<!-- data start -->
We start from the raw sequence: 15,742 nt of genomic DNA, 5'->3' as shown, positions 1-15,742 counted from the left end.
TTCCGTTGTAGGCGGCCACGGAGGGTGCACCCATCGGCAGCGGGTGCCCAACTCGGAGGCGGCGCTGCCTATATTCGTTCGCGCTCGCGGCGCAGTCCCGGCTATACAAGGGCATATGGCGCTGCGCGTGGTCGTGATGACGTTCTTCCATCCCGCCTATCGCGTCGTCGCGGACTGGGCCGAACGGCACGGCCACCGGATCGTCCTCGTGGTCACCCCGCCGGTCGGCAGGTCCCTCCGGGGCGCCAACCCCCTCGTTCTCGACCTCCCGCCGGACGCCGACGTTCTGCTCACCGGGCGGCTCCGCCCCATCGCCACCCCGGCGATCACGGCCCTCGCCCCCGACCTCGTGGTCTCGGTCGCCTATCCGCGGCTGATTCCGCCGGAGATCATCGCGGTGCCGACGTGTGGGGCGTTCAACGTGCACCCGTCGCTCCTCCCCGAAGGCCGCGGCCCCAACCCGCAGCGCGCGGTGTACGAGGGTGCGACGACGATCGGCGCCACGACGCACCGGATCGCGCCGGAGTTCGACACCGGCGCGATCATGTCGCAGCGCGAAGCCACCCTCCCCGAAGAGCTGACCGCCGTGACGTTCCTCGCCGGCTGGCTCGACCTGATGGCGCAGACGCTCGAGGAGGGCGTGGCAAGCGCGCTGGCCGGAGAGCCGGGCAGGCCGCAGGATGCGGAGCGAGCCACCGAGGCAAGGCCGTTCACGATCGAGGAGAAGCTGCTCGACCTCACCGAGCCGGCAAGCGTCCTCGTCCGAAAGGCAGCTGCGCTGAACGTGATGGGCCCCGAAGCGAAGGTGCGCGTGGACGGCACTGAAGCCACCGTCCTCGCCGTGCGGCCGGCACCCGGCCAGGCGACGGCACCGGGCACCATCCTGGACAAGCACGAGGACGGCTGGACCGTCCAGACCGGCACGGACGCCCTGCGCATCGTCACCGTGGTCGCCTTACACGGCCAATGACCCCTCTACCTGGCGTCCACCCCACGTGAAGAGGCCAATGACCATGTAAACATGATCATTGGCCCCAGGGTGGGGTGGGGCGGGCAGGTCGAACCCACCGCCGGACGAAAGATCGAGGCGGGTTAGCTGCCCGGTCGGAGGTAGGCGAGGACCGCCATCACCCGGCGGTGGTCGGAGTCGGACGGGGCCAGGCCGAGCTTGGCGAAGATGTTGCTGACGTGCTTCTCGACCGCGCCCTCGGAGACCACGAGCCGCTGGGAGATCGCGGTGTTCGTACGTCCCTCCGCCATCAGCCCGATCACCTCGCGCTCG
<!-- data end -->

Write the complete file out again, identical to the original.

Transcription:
We start from the raw sequence: 15,742 nt of genomic DNA, 5'->3' as shown, positions 1-15,742 counted from the left end.
TTCCGTTGTAGGCGGCCACGGAGGGTGCACCCATCGGCAGCGGGTGCCCAACTCGGAGGCGGCGCTGCCTATATTCGTTCGCGCTCGCGGCGCAGTCCCGGCTATACAAGGGCATATGGCGCTGCGCGTGGTCGTGATGACGTTCTTCCATCCCGCCTATCGCGTCGTCGCGGACTGGGCCGAACGGCACGGCCACCGGATCGTCCTCGTGGTCACCCCGCCGGTCGGCAGGTCCCTCCGGGGCGCCAACCCCCTCGTTCTCGACCTCCCGCCGGACGCCGACGTTCTGCTCACCGGGCGGCTCCGCCCCATCGCCACCCCGGCGATCACGGCCCTCGCCCCCGACCTCGTGGTCTCGGTCGCCTATCCGCGGCTGATTCCGCCGGAGATCATCGCGGTGCCGACGTGTGGGGCGTTCAACGTGCACCCGTCGCTCCTCCCCGAAGGCCGCGGCCCCAACCCGCAGCGCGCGGTGTACGAGGGTGCGACGACGATCGGCGCCACGACGCACCGGATCGCGCCGGAGTTCGACACCGGCGCGATCATGTCGCAGCGCGAAGCCACCCTCCCCGAAGAGCTGACCGCCGTGACGTTCCTCGCCGGCTGGCTCGACCTGATGGCGCAGACGCTCGAGGAGGGCGTGGCAAGCGCGCTGGCCGGAGAGCCGGGCAGGCCGCAGGATGCGGAGCGAGCCACCGAGGCAAGGCCGTTCACGATCGAGGAGAAGCTGCTCGACCTCACCGAGCCGGCAAGCGTCCTCGTCCGAAAGGCAGCTGCGCTGAACGTGATGGGCCCCGAAGCGAAGGTGCGCGTGGACGGCACTGAAGCCACCGTCCTCGCCGTGCGGCCGGCACCCGGCCAGGCGACGGCACCGGGCACCATCCTGGACAAGCACGAGGACGGCTGGACCGTCCAGACCGGCACGGACGCCCTGCGCATCGTCACCGTGGTCGCCTTACACGGCCAATGACCCCTCTACCTGGCGTCCACCCCACGTGAAGAGGCCAATGACCATGTAAACATGATCATTGGCCCCAGGGTGGGGTGGGGCGGGCAGGTCGAACCCACCGCCGGACGAAAGATCGAGGCGGGTTAGCTGCCCGGTCGGAGGTAGGCGAGGACCGCCATCACCCGGCGGTGGTCGGAGTCGGACGGGGCCAGGCCGAGCTTGGCGAAGATGTTGCTGACGTGCTTCTCGACCGCGCCCTCGGAGACCACGAGCCGCTGGGAGATCGCGGTGTTCGTACGTCCCTCCGCCATCAGCCCGATCACCTCGCGCTCG